It also means a particular pressure on prices. With inflation rampant it is hugely important that companies do not sit back and allow their stagnant prices to make them ever more unprofitable. Remember that when it comes to pricing the way you present a price is significantly more important than the manner in which you set that price, or the actual level of the price itself.

Marketers should be at the forefront of managing their company’s pricing efforts. Aim for fewer price increases, but signal the ones that are coming by explicitly explaining why and what the price increase will consist of. And don’t be tempted to euphemistically refer to price “reviews” or “alterations”. You are increasing prices, play it straight. Call it what it is. Explain why it is happening. Be clear on when the change will happen.

Linked to the challenge of price increases, don’t be tempted to run price promotions. Yes, I know Ryan Reynolds just reduced his price by half but that’s not the same as a promotion. Mint has made the decision to permanently reduce its prices to attract a new target customer. That’s a legitimate long-term strategy. As the government’s new cost of living tsar – ex Just Eat CEO David Buttress – made clear last week, there is an opportunity for British companies to cut their marketing spend and pass the savings on to the consumer with permanently lowered prices.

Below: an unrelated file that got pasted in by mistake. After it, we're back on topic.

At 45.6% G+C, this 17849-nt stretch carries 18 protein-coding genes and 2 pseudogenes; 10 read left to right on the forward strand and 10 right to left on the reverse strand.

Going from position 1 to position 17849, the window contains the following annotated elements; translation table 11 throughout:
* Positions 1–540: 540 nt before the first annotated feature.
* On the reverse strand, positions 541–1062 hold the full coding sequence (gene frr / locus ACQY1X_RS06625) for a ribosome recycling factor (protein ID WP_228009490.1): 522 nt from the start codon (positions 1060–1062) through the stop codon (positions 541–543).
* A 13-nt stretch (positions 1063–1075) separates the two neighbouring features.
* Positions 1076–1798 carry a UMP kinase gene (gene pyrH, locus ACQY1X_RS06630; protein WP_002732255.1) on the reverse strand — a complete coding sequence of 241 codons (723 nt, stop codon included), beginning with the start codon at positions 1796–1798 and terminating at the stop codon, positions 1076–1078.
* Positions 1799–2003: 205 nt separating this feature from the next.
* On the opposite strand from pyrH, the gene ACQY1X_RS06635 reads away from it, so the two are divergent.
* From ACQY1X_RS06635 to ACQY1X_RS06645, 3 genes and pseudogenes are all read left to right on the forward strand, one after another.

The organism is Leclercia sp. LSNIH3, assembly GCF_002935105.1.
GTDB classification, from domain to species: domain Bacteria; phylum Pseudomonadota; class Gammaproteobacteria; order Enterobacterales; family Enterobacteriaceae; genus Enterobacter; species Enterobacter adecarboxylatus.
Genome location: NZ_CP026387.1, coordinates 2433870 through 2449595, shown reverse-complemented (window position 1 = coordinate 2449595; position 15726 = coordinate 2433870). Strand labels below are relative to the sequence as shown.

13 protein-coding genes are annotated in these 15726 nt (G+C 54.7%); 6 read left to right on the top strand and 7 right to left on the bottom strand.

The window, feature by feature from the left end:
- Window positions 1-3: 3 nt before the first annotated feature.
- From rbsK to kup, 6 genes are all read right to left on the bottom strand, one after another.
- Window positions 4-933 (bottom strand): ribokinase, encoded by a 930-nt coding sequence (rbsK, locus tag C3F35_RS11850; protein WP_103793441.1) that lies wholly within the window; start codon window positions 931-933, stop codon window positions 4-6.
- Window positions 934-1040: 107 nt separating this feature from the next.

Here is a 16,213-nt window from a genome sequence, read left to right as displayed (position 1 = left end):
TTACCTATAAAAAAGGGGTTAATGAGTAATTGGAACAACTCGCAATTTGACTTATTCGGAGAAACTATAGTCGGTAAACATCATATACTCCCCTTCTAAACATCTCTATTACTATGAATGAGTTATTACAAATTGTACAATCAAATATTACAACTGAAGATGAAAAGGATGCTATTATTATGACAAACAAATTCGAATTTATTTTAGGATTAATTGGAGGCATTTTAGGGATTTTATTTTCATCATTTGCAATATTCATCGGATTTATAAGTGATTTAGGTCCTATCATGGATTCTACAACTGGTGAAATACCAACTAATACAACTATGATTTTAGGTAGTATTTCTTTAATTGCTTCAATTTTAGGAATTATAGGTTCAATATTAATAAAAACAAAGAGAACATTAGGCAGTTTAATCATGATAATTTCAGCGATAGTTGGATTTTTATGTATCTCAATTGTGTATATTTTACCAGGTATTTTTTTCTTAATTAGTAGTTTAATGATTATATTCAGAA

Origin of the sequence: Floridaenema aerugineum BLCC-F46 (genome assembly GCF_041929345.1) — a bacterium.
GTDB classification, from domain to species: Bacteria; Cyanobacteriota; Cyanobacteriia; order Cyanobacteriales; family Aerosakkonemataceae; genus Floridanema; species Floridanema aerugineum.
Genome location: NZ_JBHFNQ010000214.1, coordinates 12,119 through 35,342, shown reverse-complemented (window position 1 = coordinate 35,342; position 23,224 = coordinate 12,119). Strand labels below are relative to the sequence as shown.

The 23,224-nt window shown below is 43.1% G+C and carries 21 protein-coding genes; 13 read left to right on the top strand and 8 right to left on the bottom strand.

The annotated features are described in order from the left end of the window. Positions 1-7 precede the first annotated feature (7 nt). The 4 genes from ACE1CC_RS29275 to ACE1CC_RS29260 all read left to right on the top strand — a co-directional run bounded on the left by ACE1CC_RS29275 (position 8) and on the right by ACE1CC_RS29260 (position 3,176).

But more salient here is the literature on price promotions during a recession. There are a multitude of reasons why you would not discount your product in the best of times – commodification, profitability, bullwhip effects, price wars and so on. But in a recession there is an added reason why price promotions make no strategic sense.

By dropping prices temporarily, you can certainly attract some (lower margin) sales but the research is clear that when you then lift your prices back to their pre-promotional level the recessionary consumer takes offence. Either commit to permanent Ryan Reynolds-style recession prices or maintain your…


Read More: Ritson’s recession playbook: 9 steps marketers should take to survive the dark times